IN THIS ISSUE of the ARCHIVES, Azuara-Blanco and colleagues1 describe 2 cases of malignant glaucoma complicated by extensive angle closure with probable peripheral anterior synechiae and markedly elevated intraocular pressure (IOP). Their criteria for the diagnosis of malignant glaucoma are sound: patent peripheral iridotomies, shallow chambers (axial depth), and the absence of ciliary or choroidal effusions. Treatment of malignant glaucoma does not usually require a tube shunt, as extensive synechial angle closure does not always accompany the condition. Their use of a Baerveldt shunt in conjunction with pars plana vitrectomy, although successful, represents an aggressive management option. Other therapies are possible, as discussed below.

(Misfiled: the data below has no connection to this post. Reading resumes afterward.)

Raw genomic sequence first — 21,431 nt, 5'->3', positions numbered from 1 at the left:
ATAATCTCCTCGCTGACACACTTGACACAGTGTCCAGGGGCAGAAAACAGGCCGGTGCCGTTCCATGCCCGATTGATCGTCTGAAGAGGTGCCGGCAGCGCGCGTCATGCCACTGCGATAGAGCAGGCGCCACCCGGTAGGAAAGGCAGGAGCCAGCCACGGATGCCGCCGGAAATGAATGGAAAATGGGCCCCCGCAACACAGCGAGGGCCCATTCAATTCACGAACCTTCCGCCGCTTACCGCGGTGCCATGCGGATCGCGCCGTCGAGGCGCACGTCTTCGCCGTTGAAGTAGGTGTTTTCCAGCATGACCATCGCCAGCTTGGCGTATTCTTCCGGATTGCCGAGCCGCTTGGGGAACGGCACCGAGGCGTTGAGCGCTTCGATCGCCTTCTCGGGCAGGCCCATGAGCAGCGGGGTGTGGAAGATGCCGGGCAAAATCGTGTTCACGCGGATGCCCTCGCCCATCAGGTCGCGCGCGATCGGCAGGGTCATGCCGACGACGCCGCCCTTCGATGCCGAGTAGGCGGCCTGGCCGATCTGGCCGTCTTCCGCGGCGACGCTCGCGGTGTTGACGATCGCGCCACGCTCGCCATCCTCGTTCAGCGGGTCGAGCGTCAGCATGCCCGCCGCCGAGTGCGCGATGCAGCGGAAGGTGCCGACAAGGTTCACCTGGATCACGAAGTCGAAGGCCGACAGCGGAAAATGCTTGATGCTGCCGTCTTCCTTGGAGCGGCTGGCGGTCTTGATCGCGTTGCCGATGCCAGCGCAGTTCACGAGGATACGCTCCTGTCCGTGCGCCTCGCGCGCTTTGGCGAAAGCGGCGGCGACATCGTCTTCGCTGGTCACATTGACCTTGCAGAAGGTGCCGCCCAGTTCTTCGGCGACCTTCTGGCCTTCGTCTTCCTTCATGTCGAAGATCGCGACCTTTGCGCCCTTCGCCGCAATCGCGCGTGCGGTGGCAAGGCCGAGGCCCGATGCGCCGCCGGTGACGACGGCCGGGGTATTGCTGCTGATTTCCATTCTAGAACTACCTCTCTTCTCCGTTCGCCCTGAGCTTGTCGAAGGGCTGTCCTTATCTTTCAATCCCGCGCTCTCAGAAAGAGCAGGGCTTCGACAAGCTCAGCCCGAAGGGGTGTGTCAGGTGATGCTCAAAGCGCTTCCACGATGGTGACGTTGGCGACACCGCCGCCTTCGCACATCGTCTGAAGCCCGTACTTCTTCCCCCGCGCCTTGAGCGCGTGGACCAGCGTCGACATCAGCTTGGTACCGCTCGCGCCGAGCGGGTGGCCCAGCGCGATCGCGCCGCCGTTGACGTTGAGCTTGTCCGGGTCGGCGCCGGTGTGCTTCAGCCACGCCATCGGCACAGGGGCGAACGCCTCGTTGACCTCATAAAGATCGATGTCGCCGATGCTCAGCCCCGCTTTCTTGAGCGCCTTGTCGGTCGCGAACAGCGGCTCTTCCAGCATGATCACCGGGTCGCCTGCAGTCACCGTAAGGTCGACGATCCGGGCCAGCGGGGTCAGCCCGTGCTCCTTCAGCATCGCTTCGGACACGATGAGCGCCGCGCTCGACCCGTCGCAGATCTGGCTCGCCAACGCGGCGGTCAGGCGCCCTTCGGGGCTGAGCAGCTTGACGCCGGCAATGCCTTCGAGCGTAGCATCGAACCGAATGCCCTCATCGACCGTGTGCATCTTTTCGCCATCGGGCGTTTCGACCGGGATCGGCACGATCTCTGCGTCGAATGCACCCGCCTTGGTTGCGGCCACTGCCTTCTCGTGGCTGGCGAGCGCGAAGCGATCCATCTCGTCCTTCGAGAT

Johnson DH. Options in the Management of Malignant Glaucoma. Arch Ophthalmol. 1998;116(6):799–800. doi:10.1001/archopht.116.6.799